I’ve never shopped at the online craft marketplace Etsy.com. I’m not often in the market for hand-knitted iPod cozies, customized guitar cables, or the like. However, since 2005 Etsy.com has signed more than 400,000 merchants and nearly seven million users. Their annual sales figures for 2010 were $273 million. Even more interesting to me is the level of passion that Etsy inspires.
Etsy provides a way for talented people who produce quirky goods to go global. A young woman who customizes invitations out of vintage postcards would have struggled to find enough business before Etsy existed. By partnering with the website she can benefit from its all-encompassing reach and make contact with enough serious customers to sustain and grow her business. On one level Etsy provides a very simple service—allowing vendors to reach people who might not otherwise be aware of their products and make sales. On a deeper level though, it allows entrepreneurs and customers who are passionate about something—often very niche—to find one another.
At the same time, Etsy provides the hope of freedom from the nine-to-five, and the opportunity for thousands of ambitious entrepreneurs to share their innovations with the world. Etsy doesn’t promise its users success; it simply offers them a shot. The gamble and risk is all theirs. There is no physical exchange of goods between Etsy and its users, and the website makes its money by charging a commission on sales. The irony is that many users who break down the actual time they spend making a product versus what they can sell it for find they are lucky to make minimum wage. Other users find that their quirky one-offs are copied by factories or larger operations who can then undercut their prices on other, more commercial, retail sites. The relationship between Etsy and the store holder can be turbulent; users love the site, but some are growing increasingly frustrated that the core premise—you can only sell what you yourself make, crafting supplies, or vintage items—limits their potential profits. This ceiling means that the vast majority of users are doing this for one reason: passion. They love what they do, and they love/hate the website that allows them to do it.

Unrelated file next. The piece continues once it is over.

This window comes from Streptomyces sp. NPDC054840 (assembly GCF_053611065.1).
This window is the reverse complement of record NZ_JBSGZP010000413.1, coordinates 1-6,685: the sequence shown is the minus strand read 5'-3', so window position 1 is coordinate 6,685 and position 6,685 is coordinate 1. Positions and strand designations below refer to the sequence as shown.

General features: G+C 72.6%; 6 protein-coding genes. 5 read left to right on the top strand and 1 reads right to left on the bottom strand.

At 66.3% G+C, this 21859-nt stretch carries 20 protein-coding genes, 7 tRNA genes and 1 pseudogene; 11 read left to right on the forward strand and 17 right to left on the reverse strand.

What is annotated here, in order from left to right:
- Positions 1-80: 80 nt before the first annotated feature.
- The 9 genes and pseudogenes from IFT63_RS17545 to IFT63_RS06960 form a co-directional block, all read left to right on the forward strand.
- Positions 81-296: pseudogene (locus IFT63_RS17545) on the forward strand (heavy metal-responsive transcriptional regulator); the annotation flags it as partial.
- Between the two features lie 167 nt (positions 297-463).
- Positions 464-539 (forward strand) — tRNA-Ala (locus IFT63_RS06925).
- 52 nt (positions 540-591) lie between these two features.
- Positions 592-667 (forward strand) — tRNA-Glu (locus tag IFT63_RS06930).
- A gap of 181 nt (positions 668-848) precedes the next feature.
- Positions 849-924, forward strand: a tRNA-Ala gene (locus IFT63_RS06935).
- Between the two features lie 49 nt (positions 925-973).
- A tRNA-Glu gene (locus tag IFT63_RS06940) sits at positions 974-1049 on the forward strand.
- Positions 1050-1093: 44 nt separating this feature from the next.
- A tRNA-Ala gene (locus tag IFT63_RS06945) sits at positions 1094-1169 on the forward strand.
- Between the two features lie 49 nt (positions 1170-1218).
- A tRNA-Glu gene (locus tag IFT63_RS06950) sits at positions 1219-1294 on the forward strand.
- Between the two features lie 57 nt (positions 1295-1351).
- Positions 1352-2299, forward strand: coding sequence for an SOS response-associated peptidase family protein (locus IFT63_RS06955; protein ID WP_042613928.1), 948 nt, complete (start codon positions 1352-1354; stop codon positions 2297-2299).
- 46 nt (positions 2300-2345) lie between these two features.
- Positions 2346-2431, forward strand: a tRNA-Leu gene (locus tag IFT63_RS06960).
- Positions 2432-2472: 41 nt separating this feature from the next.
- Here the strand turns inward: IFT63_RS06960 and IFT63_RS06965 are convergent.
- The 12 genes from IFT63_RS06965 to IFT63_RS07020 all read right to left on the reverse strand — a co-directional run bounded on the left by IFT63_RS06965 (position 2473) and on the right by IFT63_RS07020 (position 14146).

Passion makes the relationship between organization and customer volatile. Some companies can survive it (think of the outrage that briefly but noisily roils around every iteration of Facebook’s operating agreement) Others misjudge the depths of their customers’ feelings and can come perilously close to crumbling because of it. The Dutch bank ING recently enraged their customers by paying bonuses to bosses after it had been bailed out by the government. The banks’ customers were so angered that they rallied on Twitter and threatened to withdraw their deposits en masse. Eventually the bank reversed its position, the bonuses were rescinded, and order was restored.
It will be interesting to see what Etsy evolves into, and whether it can keep users passionate in a positive way. It’s possible Etsy will see them grow resentful, much like the original eBay sellers who railed against changes in the site’s fee policy. For now this very simple exchange is enough to cement their customer’s passion and loyalty. Can you say the same about your business?